El mito de los placebos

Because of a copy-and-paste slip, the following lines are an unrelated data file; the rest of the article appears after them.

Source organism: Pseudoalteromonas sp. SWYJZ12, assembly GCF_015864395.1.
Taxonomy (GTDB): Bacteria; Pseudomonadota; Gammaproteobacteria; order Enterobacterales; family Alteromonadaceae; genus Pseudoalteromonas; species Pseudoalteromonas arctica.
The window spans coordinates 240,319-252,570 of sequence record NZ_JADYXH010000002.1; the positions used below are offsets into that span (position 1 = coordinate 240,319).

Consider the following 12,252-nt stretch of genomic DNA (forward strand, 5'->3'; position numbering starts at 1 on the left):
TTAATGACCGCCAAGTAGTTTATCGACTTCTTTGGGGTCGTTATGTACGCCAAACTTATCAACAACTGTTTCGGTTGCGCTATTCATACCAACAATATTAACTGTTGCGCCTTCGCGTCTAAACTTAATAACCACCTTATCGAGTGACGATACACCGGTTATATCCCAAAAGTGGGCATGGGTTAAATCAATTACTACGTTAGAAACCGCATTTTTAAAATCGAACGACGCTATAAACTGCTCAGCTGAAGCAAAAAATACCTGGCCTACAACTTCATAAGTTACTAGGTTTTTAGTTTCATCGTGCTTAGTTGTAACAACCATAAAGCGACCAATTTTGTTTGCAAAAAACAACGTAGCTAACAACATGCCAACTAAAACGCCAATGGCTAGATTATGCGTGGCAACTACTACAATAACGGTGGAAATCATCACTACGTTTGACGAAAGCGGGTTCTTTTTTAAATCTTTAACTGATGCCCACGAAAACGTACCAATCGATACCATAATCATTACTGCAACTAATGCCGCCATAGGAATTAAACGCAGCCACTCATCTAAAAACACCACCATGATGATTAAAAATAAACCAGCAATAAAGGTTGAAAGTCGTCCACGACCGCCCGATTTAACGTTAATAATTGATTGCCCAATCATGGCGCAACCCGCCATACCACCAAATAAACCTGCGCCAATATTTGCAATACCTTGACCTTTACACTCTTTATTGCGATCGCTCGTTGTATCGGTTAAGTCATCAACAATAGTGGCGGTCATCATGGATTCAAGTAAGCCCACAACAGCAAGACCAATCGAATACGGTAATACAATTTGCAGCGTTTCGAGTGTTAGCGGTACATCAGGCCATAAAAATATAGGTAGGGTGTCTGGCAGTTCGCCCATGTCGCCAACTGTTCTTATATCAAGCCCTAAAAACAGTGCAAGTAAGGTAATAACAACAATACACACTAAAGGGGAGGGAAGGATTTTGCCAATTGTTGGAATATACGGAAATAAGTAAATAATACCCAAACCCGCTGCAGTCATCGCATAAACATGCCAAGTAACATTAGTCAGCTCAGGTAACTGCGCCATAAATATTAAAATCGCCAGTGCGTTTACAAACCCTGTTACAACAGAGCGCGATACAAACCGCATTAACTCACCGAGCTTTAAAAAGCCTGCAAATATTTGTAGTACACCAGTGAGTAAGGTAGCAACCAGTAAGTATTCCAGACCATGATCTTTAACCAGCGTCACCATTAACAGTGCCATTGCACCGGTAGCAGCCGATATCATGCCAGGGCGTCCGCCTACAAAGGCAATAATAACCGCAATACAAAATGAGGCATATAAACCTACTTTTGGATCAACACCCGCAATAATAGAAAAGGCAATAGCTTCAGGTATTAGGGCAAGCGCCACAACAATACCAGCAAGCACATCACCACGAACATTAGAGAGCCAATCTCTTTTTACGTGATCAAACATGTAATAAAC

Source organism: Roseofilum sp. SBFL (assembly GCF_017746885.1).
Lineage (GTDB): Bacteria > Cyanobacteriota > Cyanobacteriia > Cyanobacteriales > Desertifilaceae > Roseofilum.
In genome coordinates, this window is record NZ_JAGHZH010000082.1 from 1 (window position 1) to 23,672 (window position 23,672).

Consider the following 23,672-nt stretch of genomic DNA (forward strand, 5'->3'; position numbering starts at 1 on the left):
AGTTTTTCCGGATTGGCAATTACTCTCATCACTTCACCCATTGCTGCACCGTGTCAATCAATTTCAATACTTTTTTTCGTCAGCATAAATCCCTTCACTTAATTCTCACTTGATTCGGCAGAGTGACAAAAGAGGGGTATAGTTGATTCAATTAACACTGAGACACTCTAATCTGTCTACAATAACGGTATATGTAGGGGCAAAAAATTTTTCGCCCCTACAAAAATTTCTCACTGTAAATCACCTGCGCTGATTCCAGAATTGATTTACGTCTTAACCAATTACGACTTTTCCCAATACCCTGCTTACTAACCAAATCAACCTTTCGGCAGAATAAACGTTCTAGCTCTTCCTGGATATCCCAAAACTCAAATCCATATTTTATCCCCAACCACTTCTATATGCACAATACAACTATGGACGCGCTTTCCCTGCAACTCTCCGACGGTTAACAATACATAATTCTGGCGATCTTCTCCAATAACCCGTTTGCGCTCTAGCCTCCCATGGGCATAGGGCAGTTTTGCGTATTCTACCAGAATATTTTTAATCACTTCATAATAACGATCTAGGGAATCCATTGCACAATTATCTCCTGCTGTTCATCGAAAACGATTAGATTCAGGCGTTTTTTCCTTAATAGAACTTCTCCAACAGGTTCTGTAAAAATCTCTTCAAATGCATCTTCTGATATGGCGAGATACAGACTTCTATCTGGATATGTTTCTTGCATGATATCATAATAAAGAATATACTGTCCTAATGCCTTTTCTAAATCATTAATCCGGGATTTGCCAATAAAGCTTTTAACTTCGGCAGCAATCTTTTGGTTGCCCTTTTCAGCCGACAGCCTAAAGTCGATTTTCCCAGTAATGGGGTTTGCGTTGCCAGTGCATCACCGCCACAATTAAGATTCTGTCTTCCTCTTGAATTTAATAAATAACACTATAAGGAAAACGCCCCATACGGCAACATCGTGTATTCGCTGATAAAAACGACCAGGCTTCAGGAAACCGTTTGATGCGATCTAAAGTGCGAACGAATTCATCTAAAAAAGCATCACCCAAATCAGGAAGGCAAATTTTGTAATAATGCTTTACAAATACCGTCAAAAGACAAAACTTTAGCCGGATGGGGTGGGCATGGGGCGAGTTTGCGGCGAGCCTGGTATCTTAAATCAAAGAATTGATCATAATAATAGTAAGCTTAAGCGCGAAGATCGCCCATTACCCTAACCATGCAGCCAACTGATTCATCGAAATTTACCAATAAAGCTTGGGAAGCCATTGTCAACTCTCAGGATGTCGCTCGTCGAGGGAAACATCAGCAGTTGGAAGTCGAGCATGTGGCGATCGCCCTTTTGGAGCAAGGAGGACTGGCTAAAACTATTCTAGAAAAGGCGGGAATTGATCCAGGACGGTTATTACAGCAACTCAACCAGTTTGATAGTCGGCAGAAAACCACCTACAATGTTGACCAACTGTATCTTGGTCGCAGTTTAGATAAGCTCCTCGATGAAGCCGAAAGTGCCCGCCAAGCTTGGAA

Frecuentemente los médicos e investigadores dan a los pacientes un tratamiento que parece real pero que en realidad es “falso”. Esos tratamientos (llamados placebos) se aplican en dos situaciones. Se utilizan en investigaciones para que los pacientes (y con frecuencia también los investigadores) no sepan si están recibiendo medicamentos o, digamos, sólo una tableta de lactosa. Esto es importante si se quiere probar científicamente la verdadera efectividad de un nuevo fármaco (o tratamiento). Sin embargo, los médicos e investigadores también creen que dar una píldora a un paciente puede tener efectos poderosos sobre las enfermedades, incluso si la pastilla no contiene ninguna sustancia activa. Durante medio siglo se ha sostenido que los placebos pueden afectar no sólo las sensaciones subjetivas (como cuando un paciente que está recibiendo tabletas de lactosa reporta una disminución de dolor) sino también resultados objetivos, como la inflamación e incluso el infarto al miocardio. En efecto, en 1955, Henry Beecher publicó un famoso artículo en el
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